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NARRATIVE FEATURE | 88 MIN | 2006

A PERFECT DAY

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In this portrait of a character and a society, Malek and his mother, Claudia, struggle with an insidious inertia 15 years after the Lebanese civil war in which thousands disappeared, including Malek's father, but progress is difficult in Beirut. Claudia still waits faithfully for her husbands return. While this day begins with a loving caress, it shifts into small moments that add up to meditations on loss and reconciliation. The 25-year-old Malek increasingly finds escape in perilous bouts of narcolepsy, which bring an almost dreamlike state to this film. An insidious inertia has clouded the possibility of happiness or even vague contentment for Malek and Claudia. After an emotional debate about whether to have the family's patriarch declared dead, mother and son die a little themselves. But once the air is let out of their hermetically sealed relationship, the freedom moves the two in different directions. Malek takes the more practical approach of severing the past, even if it threatens to cut the spiritual tether to his father. A wayward girlfriend complicates matters, as Malek discovers the very technology that is supposed to bring his generation together-cell phones and text messaging-only pushes him further from what he wants. A Perfect Day showcases a still beautiful city amid the clatter of rebuilding. But like Malek and his mother, the city needs more than jackhammers for true reconstruction to take place. The title and situation of the this film recall the poignant optimism of Lou Reed's classic song, the film's own award-winning original music is unforgettable.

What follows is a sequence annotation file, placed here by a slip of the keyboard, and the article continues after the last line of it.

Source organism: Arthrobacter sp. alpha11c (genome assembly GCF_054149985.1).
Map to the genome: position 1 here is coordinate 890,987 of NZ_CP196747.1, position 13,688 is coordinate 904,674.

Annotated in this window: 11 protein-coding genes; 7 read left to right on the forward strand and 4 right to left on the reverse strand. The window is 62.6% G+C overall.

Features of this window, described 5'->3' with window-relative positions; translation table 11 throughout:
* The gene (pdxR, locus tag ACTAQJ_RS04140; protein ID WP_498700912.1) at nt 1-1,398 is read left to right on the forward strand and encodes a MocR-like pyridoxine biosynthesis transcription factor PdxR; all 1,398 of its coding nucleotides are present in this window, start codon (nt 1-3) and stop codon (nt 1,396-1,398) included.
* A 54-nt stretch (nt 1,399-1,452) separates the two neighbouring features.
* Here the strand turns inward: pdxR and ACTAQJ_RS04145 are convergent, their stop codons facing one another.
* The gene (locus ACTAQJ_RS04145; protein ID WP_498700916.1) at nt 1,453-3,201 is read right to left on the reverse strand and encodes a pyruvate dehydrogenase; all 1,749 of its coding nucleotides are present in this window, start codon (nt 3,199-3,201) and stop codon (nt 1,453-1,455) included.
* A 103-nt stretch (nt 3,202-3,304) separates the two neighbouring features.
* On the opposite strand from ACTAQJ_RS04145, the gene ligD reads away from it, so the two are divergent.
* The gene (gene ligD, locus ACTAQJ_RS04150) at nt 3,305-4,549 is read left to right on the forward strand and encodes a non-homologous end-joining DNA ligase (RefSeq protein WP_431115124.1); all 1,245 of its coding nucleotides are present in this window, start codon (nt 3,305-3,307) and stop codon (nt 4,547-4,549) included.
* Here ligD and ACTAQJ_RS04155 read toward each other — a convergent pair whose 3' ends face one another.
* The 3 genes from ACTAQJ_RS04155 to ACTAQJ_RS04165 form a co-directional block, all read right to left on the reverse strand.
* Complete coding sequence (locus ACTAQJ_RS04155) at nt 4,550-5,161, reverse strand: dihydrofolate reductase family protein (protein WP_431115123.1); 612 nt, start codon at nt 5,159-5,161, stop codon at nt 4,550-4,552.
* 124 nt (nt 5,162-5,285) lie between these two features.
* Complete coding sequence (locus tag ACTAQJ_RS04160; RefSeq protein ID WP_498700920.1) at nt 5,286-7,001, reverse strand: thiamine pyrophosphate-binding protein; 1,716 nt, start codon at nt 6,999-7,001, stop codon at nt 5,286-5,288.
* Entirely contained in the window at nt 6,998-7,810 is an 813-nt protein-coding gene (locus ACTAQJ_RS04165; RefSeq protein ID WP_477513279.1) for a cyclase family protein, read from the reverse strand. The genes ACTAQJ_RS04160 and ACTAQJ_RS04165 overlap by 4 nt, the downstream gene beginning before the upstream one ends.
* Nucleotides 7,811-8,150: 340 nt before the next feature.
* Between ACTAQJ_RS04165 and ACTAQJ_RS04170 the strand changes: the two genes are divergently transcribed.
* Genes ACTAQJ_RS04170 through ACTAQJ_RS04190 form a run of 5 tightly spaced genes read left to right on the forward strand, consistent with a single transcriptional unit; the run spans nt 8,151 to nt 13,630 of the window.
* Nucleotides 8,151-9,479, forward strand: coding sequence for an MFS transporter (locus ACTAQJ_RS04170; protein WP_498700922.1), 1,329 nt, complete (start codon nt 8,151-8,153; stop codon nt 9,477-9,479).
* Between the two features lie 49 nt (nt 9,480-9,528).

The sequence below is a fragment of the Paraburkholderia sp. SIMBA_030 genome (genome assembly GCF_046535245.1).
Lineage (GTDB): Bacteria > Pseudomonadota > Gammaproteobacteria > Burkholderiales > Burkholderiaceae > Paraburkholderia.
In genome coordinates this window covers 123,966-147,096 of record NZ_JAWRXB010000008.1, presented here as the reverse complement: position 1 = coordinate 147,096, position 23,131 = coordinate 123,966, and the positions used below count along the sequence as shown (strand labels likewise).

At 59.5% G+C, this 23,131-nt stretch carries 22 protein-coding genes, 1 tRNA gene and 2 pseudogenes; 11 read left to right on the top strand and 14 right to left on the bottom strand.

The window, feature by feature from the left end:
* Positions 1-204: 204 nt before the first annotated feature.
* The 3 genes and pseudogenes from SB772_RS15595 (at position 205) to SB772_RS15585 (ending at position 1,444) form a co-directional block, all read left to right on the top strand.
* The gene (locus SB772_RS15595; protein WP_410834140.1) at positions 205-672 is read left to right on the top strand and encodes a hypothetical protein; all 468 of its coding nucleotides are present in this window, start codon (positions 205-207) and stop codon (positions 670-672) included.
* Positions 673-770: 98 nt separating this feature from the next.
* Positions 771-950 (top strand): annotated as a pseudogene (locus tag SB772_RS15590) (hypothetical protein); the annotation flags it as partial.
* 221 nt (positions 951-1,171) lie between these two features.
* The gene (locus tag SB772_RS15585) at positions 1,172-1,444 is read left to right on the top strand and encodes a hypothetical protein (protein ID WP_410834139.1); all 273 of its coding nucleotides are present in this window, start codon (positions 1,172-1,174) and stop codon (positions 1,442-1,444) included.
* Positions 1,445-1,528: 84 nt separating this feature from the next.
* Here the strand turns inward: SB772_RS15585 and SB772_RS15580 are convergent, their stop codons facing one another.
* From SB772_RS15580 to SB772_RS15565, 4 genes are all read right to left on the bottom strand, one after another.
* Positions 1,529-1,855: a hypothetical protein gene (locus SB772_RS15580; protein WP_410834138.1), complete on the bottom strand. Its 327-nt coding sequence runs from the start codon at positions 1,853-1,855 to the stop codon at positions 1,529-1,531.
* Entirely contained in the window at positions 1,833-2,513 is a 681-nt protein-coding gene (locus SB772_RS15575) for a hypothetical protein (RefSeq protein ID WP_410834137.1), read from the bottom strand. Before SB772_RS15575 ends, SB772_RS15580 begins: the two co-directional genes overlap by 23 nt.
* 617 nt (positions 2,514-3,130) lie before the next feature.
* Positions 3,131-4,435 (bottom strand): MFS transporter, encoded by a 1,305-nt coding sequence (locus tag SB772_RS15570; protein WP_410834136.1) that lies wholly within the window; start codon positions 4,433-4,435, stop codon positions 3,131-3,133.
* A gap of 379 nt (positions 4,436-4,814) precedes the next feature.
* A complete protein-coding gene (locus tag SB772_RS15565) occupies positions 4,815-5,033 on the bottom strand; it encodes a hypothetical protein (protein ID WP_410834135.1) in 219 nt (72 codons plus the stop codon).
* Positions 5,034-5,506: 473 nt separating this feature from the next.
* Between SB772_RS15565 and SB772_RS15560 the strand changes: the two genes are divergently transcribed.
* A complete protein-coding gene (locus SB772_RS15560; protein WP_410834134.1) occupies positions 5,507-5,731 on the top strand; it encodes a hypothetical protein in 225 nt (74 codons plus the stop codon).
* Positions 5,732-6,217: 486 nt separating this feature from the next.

Film Information
Year: 2005
Length: 88 minutes
Language: Arabic
Country: Germany, France, Lebanon
Premiere: U.S.
Cast & Credits
About the Director(s)

Khalil Joreige and Joana Hadjithomas wrote and directed their first fiction feature Al Bayt el zaher (Around the Pink House) in 1999. In 2000, they made Khiam; and in 2003 El film el mafkoud (The Lost Film) (TFF 2003). Both documentaries were shown at film festivals, as well as in numerous art centers and international museums. In 2003, they returned to fiction with the short feature Ramad (Ashes) (TFF 2004), which was nominated for the 2005 César Awards. In addition, they are the creators of various art installations that have been exhibited in galleries and institutions around the world. A Perfect Day is their second feature.

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